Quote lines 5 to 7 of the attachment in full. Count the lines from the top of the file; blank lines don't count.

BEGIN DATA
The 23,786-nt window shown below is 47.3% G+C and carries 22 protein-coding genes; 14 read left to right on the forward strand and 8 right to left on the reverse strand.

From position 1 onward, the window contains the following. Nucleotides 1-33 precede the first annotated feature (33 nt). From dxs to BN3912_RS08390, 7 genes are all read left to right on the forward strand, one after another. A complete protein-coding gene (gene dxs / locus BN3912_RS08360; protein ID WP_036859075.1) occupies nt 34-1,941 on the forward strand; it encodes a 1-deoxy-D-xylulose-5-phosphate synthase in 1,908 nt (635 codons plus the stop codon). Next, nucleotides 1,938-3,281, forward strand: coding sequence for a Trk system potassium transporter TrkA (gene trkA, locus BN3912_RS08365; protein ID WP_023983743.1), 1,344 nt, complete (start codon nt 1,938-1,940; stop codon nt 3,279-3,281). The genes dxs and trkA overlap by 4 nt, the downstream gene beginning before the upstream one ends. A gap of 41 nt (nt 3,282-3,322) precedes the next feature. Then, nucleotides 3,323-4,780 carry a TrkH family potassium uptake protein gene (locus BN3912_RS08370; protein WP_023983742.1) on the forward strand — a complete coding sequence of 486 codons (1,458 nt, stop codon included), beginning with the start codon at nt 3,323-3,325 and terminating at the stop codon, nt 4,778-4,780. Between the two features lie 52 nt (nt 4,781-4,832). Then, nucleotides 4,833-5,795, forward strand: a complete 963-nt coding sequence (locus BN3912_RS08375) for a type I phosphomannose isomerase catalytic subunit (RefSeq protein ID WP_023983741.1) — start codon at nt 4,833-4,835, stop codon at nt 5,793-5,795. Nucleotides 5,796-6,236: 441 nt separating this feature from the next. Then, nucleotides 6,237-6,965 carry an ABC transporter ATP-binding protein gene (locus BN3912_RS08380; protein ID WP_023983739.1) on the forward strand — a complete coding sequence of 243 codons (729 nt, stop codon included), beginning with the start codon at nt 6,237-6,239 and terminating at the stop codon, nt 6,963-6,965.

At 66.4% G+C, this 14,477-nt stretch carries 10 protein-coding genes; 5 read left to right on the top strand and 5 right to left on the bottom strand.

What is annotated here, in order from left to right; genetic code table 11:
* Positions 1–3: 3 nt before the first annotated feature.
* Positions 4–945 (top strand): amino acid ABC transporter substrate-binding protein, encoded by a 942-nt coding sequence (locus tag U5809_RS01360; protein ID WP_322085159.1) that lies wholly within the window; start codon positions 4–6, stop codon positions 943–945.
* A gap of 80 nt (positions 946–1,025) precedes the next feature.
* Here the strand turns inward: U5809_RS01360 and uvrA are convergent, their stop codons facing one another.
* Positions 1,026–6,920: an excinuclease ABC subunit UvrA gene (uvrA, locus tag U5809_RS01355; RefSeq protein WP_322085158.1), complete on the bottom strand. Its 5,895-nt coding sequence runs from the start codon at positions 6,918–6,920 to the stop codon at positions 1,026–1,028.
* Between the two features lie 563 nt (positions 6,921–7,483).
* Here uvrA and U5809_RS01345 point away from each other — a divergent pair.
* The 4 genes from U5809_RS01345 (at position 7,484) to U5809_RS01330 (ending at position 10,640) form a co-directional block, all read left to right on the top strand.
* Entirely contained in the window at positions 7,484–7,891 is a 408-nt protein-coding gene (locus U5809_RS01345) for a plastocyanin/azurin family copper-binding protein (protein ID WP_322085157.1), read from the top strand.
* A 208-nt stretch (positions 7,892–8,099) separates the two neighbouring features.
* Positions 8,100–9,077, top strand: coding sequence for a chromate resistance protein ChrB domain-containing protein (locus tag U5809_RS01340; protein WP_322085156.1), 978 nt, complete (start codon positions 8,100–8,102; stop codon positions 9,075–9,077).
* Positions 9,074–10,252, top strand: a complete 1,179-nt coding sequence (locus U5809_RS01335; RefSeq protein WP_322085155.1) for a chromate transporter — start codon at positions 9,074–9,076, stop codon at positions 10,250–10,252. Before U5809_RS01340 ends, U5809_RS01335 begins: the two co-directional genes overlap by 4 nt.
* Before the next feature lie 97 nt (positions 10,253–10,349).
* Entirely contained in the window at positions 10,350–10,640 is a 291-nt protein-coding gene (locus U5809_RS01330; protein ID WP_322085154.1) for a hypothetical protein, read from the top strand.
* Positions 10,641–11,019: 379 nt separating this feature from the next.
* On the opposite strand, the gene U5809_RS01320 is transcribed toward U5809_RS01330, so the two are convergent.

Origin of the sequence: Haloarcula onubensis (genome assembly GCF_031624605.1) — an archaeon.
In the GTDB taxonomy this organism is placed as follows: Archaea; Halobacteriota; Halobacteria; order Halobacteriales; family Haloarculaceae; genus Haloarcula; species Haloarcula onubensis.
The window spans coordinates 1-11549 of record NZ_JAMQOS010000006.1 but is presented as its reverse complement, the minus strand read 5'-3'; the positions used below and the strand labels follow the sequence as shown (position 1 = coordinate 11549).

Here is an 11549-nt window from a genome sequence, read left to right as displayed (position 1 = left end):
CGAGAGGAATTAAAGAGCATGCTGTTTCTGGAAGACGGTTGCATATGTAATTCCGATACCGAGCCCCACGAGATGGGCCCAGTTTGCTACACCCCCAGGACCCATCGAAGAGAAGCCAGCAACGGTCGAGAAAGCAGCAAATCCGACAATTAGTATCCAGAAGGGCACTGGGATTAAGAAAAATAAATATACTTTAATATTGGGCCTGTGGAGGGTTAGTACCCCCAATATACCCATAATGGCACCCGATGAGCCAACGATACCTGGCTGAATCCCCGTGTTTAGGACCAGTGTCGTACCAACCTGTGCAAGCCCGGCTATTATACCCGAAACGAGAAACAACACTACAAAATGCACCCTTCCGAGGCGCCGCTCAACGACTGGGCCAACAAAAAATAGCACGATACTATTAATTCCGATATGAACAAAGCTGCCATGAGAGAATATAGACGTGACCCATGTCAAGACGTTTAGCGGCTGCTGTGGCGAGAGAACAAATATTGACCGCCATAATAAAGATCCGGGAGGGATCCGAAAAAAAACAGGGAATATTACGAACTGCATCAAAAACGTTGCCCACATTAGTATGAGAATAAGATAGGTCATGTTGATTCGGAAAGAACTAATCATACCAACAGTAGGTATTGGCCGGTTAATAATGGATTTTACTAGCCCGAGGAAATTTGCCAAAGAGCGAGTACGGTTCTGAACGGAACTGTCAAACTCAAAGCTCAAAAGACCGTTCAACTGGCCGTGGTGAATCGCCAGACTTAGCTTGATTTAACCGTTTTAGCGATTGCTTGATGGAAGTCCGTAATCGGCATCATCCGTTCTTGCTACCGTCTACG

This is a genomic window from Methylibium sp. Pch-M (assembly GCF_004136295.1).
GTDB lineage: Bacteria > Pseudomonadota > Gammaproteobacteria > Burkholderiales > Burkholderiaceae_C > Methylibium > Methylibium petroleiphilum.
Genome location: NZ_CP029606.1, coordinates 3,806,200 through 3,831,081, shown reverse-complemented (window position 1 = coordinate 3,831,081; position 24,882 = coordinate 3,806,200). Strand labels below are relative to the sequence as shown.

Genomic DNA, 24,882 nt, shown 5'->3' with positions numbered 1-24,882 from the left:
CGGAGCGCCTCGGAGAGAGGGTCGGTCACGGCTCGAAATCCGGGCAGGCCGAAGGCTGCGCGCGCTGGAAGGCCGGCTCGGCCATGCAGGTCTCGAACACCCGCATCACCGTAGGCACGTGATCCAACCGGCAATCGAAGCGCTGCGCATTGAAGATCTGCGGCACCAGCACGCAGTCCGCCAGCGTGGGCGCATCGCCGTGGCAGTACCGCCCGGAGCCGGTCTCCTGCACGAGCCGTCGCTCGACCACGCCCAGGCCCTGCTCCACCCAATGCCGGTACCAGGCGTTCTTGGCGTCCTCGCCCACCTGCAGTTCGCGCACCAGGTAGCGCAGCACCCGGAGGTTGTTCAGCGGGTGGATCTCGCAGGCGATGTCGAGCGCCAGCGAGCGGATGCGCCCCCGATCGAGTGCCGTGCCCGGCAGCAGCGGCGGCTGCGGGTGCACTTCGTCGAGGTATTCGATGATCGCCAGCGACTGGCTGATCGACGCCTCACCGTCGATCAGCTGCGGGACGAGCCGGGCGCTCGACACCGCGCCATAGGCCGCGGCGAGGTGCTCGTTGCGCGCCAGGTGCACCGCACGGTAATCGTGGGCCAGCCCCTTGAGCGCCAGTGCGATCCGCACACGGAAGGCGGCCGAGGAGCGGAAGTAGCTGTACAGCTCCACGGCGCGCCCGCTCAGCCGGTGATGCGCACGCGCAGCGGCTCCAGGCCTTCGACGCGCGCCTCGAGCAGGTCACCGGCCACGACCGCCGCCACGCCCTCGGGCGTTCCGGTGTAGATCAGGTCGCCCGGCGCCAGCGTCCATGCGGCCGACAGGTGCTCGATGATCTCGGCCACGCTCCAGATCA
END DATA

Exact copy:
* Positions 1–3: 3 nt before the first annotated feature.
* Positions 4–945 (top strand): amino acid ABC transporter substrate-binding protein, encoded by a 942-nt coding sequence (locus tag U5809_RS01360; protein ID WP_322085159.1) that lies wholly within the window; start codon positions 4–6, stop codon positions 943–945.
* A gap of 80 nt (positions 946–1,025) precedes the next feature.